2 satellites will narrowly avoid colliding over Pennsylvania on Wednesday

Katie Ramirez
January 29, 2020

We are monitoring a close approach event involving IRAS (13777), the decommissioned space telescope launched in 1983, and GGSE-4 (2828), an experimental United States payload launched in 1967.

We're going to be reminded of that tonight (Jan. 29) when two very old satellites pass within 100 feet of each other 900 km above Pittsburgh. Those new clouds of debris would threaten any satellites operating near the collision altitude and any spacecraft transiting through on its way to other destinations.

LeoLabs, the satellite-tracking company that made the prediction, said they should pass between 50 feet and 100 feet apart around 6:39 p.m. local time.

If the two satellites were to collide, the debris could endanger spacecraft around the planet. In any case, Jonathan McDowell, a Harvard-Smithsonian Center for Astrophysics cosmologist who tracks satellites using open information, said the close miss expectation was conceivable.

Dan Ceperely, the CEO of LeoLabs, said that if the IRAS and GGSE-4 end up hitting one another, the resulting collision would produce thousands of new space junk pieces.

Ms Gorman added: "The fear is, if we don't work out how to get rid of some of this debris in the next decade, these kinds of collisions will start to mean it's more hard to launch satellites and carry out space operations". The IRAS was the first space telescope that was launched in 1983 as a joint project of NASA, the Netherlands and the United Kingdom.

A company in the USA that monitors the debris orbiting Earth has detected two dead satellites that could collide soon. Since both the satellites are now defunct, there's no way for scientists on Earth to communicate with them - or send signals for evasive manoeuvers.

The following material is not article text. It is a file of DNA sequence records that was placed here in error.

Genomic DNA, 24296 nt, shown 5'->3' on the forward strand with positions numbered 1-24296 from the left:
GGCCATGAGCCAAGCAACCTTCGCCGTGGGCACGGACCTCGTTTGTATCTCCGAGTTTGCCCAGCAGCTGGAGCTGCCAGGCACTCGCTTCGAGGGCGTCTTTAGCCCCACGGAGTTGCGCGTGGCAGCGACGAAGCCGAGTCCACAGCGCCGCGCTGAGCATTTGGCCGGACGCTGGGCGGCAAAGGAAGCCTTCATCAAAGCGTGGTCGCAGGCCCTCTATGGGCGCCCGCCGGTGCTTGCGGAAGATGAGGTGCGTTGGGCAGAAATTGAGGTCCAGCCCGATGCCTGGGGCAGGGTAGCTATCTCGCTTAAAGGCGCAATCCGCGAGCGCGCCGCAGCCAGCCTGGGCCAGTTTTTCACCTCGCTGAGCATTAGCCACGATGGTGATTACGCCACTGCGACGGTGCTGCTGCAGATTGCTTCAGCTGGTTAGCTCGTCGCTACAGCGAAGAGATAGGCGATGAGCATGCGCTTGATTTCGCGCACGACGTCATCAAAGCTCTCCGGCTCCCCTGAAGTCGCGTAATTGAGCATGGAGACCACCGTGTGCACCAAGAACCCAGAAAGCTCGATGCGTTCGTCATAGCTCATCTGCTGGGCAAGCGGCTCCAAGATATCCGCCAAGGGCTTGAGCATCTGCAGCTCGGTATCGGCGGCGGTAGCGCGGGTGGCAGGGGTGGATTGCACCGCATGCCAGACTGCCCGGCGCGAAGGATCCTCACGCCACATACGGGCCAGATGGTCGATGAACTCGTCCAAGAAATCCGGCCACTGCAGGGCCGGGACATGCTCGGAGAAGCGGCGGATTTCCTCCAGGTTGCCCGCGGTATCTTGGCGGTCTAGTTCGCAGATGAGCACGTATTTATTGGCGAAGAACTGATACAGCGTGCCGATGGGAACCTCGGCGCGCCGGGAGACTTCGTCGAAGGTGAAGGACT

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"This kind of information signifies the rapid commercialization and expansion of the worldwide community into space", LeoLabs CEO Dan Ceperley told CNN.

A collision of two satellites in space may happen over Pennsylvania Wednesday (January 29, 2020) evening, perhaps distributing unsafe debris if impact occurs.

If you're concerned about pieces falling out of the sky, you needn't worry: the threat is only to satellites. "So there's a lot of concern".

Satellites colliding is not an unheard of event.

The resulting debris from the event could linger and travel for decades to come, threatening the existence of other satellites - including ones that now functional and play critical roles.

As the number of satellites circling the Earth increases, so does the chances of them colliding. This debris remains in orbit for decades and even centuries.

McDowell said there's one other thing to take into account.

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